A final note about short sales is that if you are using a Realtor who has never successfully negotiated a short sale before, it may be even more difficult to get the property closed. Dealing with banks and mortgage companies is a lot different than dealing with the average homeowner. There are different forms to fill out, special hoops to jump through and extra communication that needs to happen. Consider choosing a Realtor who has extensive experience in these areas.


What is a foreclosure? How does a foreclosure work?

If you are thinking of buying a foreclosure property, that’s an entirely different situation.  A lender or bank now owns property.  The price that the home is listed at is approved by the bank and therefore will sell at or near that price. In some cases, the bank MIGHT accept slightly less than the list price but more frequently, the property will actually sell for a slightly higher price due to multiple offers being submitted. The banks will usually take the highest and best offer that is submitted rather than the first offer that is submitted. Foreclosures, or bank owned properties often are on a price reduction schedule that will reduce the price little by little until a strong offer comes in on it. The amount of time that you will wait is negligible; usually about the same amount of time that it would take if you were submitting an offer on an owner occupied home. In most cases, banks will want to close within 30 days so they can turn their inventory as quickly as possible.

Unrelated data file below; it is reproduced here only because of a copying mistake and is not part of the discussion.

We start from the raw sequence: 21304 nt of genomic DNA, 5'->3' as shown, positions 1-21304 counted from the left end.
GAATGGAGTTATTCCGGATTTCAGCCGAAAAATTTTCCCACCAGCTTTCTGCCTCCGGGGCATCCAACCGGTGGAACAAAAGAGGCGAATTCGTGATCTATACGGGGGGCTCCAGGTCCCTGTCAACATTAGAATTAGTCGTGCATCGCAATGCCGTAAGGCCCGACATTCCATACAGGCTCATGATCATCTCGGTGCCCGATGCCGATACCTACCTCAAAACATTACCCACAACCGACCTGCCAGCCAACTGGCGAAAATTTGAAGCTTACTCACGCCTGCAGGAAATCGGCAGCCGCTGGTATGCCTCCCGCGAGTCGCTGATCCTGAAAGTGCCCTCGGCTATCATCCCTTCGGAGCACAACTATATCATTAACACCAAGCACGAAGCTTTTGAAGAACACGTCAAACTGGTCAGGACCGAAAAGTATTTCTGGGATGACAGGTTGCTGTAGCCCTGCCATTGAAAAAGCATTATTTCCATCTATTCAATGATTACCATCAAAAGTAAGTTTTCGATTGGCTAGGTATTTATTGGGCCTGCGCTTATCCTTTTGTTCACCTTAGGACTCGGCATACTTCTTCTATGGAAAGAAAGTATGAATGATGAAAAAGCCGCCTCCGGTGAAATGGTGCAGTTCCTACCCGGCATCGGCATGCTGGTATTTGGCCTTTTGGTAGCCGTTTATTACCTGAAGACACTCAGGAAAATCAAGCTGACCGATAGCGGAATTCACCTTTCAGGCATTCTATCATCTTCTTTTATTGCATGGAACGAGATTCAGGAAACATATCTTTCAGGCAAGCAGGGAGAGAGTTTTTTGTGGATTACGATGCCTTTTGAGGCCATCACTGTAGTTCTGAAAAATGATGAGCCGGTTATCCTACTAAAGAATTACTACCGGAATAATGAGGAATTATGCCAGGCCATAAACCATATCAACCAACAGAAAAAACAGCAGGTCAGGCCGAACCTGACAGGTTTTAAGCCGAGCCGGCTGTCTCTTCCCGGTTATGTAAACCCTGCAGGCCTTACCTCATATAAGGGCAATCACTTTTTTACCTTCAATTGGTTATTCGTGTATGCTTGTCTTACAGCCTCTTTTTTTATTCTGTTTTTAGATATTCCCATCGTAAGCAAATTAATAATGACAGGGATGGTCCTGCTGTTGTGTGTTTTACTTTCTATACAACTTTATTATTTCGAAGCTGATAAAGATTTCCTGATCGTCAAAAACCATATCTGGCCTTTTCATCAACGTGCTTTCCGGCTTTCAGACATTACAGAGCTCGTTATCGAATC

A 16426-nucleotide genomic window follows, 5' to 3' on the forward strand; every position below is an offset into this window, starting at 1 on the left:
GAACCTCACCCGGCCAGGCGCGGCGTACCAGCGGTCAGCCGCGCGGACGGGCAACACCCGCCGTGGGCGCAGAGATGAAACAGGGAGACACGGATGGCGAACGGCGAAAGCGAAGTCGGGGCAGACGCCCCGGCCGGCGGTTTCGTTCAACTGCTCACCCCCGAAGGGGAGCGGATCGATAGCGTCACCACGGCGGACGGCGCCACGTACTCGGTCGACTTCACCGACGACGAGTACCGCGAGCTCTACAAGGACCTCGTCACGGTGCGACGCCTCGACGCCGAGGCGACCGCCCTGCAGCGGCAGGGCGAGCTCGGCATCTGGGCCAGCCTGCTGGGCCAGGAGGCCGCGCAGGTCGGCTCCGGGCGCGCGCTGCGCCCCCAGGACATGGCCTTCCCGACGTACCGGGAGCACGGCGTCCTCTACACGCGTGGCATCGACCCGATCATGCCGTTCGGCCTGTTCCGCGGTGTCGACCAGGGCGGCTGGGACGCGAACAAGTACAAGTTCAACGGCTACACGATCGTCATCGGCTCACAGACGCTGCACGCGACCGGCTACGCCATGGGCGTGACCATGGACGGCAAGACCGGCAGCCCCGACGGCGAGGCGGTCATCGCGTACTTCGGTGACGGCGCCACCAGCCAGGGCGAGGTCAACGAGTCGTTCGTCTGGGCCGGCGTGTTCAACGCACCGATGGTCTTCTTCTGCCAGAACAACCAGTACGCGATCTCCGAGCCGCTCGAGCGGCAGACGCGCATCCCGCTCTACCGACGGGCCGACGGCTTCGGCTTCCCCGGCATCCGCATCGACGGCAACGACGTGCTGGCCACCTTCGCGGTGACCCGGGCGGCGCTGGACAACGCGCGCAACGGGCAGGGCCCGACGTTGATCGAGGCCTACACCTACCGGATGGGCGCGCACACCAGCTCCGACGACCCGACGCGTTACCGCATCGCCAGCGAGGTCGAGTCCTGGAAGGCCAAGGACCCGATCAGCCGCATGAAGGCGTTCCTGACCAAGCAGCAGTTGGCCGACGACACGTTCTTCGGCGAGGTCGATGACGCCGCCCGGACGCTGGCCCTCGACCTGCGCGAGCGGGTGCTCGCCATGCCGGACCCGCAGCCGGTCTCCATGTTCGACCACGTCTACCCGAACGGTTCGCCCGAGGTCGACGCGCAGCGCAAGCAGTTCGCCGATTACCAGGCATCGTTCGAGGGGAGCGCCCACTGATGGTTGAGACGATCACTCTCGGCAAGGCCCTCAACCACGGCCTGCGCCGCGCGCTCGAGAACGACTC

People often ask, “how does the bank even know what the property is worth if they’re out in California? They don’t know our market.” “Do they even know that there are holes in the walls or the carpet is stained?” The answer is yes, yes and yes. The bank gets a full report on each property and pictures. We do what is called a BPO or Broker’s Price Opinion.